The book of Exodus is filled with outcasts who become conduits of God’s grace and power, when God thunders from heaven to deliver his people from Egypt. If you have never noticed this, it’s probably because you’ve been reading the Old Testament through a thick moral lens—looking for heroes and saints to emulate, instead of a gracious God to thank.
Or it’s because you’re a man.
I’m embarrassed to admit that it was three years after I completed a Ph.D. in Bible that I noticed that God uses a bunch of women to rescue His people from slavery in Egypt. God’s choice of female redeemers is a backhanded slap to the patriarchal, male-centered culture He was working with.
In the ancient world, women were considered inferior to men and were subject to much oppression. Their identity was one of property: they were the daughter of their father or the wife of their husband. “I am a daughter, I am a bride, I am a spouse, I am a housekeeper,” was the mantra sung by women as they slugged along through life with little self-worth. Women existed in order to bear children, keep a good home, and in some cases, brew beer for the local tavern, where the men would guzzle ale, listen to music, and enjoy the company prostitutes. Oh yes, I almost forgot. Women made good prostitutes as well.
But God created people in His image “male and female” (Gen 1). Women reflect God’s image just as much as men, or should I say, men reflect God’s image just as much as women. You cannot see God’s image reflected very clearly in a monastery.
In Exodus 1, in order to halt the rapid birth-rate of the Israelites, Pharaoh orders the Hebrew midwives to kill off all the firstborn male children. But the “midwives feared God” (Exod. 1:21) and oppose the command of the king.
In the midst of the attempted slaughter, we read about one particular woman who hid her boy to keep him from being slaughtered (Exod 2:1-2). But after three months, she could no longer keep him a secret, and so she slipped him in a basket and sent him down the Nile river. The boy’s sister, Miriam, watched him until he bumped into Pharaoh’s daughter, who was bathing in the river with her lady friends. Miriam suggests to Pharaoh’s daughter that one of the Hebrew women could nurse the child, and she agrees. So Miriam finds the baby’s mother—a refreshing twist in irony in the midst of genocidal horrors.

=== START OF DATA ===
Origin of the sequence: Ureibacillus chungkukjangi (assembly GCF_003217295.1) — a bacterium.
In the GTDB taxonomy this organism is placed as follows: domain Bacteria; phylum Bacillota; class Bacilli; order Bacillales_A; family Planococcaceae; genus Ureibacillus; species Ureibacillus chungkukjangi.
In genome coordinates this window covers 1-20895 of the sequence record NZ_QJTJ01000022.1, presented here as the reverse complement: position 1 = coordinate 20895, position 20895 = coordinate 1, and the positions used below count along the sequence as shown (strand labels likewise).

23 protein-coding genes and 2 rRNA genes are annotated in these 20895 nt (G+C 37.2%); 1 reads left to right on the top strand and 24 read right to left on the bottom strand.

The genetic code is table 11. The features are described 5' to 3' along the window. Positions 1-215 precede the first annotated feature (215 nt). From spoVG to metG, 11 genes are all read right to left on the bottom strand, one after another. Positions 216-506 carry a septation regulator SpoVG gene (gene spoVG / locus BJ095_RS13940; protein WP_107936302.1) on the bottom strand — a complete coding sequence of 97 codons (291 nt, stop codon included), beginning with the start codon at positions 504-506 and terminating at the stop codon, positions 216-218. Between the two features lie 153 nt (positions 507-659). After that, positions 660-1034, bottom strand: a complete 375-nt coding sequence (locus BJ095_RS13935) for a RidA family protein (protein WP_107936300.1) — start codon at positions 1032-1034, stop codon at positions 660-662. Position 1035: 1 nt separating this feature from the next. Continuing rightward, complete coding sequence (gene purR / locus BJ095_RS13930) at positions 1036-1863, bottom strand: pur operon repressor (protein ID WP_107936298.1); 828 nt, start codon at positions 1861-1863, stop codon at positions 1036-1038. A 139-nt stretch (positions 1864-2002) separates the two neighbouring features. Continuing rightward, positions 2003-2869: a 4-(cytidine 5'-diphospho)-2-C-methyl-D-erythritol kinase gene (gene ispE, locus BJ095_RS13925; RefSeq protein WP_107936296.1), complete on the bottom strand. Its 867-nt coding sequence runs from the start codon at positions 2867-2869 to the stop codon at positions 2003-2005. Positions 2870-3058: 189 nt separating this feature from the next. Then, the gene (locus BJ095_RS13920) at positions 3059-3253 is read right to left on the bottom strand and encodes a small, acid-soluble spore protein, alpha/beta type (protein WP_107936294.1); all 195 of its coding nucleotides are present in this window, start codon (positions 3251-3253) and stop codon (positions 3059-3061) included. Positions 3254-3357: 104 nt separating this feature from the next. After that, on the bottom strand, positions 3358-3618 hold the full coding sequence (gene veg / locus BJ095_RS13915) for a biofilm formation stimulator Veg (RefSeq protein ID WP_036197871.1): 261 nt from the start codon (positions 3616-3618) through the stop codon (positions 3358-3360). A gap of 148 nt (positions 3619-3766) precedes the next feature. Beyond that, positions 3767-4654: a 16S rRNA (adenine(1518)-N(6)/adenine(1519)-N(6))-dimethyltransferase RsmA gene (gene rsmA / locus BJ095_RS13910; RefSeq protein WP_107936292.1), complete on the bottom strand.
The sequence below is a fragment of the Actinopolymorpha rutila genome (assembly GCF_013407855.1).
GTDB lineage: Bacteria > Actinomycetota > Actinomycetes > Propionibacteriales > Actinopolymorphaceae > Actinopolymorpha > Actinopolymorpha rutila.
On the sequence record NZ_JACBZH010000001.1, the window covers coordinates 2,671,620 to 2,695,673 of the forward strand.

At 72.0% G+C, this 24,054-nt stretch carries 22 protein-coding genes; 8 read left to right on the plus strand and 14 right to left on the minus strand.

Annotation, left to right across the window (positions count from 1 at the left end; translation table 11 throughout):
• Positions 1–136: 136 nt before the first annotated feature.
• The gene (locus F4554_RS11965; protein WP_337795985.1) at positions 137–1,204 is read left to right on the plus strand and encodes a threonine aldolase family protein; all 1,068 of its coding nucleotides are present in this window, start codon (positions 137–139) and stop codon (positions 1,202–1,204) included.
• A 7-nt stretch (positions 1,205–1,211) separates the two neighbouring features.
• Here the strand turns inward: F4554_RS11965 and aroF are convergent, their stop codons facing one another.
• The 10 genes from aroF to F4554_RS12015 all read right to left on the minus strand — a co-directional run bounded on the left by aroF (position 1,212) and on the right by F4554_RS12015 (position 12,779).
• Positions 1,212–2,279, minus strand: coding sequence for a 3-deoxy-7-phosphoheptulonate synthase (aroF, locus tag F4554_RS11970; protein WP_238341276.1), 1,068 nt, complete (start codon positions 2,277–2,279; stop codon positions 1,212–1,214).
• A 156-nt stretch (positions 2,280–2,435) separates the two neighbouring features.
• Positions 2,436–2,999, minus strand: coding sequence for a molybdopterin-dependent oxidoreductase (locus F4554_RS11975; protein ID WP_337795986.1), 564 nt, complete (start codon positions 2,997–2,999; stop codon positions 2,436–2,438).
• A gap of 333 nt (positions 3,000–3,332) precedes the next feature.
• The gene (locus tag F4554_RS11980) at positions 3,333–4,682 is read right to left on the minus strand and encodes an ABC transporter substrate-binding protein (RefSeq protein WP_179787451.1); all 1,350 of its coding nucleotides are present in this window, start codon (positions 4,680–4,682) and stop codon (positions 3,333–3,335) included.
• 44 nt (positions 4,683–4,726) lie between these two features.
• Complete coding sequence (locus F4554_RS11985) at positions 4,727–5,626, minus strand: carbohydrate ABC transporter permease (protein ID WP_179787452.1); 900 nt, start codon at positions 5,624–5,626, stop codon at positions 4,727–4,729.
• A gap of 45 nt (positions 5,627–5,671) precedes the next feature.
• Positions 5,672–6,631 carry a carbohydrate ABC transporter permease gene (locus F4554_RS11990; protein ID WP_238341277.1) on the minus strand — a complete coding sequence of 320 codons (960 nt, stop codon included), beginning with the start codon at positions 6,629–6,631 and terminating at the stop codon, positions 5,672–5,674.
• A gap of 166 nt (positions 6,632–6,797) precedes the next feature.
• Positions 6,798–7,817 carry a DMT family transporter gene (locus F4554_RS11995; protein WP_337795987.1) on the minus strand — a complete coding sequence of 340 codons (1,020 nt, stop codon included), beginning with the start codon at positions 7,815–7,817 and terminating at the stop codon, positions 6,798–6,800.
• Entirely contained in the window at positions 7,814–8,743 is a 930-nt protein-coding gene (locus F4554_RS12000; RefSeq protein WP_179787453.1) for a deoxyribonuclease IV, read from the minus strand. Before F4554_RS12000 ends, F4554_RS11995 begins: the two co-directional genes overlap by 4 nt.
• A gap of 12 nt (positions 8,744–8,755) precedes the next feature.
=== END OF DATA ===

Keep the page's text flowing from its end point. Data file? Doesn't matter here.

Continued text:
And then there’s Moses’s wife, Zipporah. We don’t know much about Zipporah, but what we do know is that she saved Moses’s life (Exod 4:24-26). Even though God demanded that all male children were to be circumcised, apparently Moses forgot to perform this operation on Gershom. One day, Moses was strolling along with his family when all of the sudden God is seconds away from destroying Moses for not circumcising his son. So Zipporah intervenes and saves Moses’ life. That is, she cuts off Gershom’s foreskin with a flint rock and tosses the piece of skin at Moses feet. I know, I wish I could have seen the look on Gershom’s face too. (“Mom, what do you plan on doing with that sharp rock?”)
The story raises more questions than it answers, but one thing is clear: God’s grace invaded the desert with unwelcomed splendor and targeted a bunch of undervalued and oppressed women. Were it not for Zipporah, Moses would have never lived to see the Red Sea part in two.
Midwives, slave-women, the daughter of a wicked king, and an African woman with a very sharp rock. The only ounce of testosterone used by God is stored up in an abandoned child name Moses, who became a tongue-twisted murderer. Women are the real human heroes in the early chapters of Exodus.
Now, without getting into all the details, I’m complimentarian. I believe in male leadership in the home and the local church. However, or perhaps therefore, I believe that we—my circles—often neglect the wisdom, ingenuity, creativity, insight, and theological expertise of our female image bearers. We undervalue, under-use, and sometimes belittle the knowledge and strength and intelligence of our image bearing females. If you too are complimentarian, make sure you don’t confuse one’s role with one’s value as a true reflection of the One who breathed the stars into existence.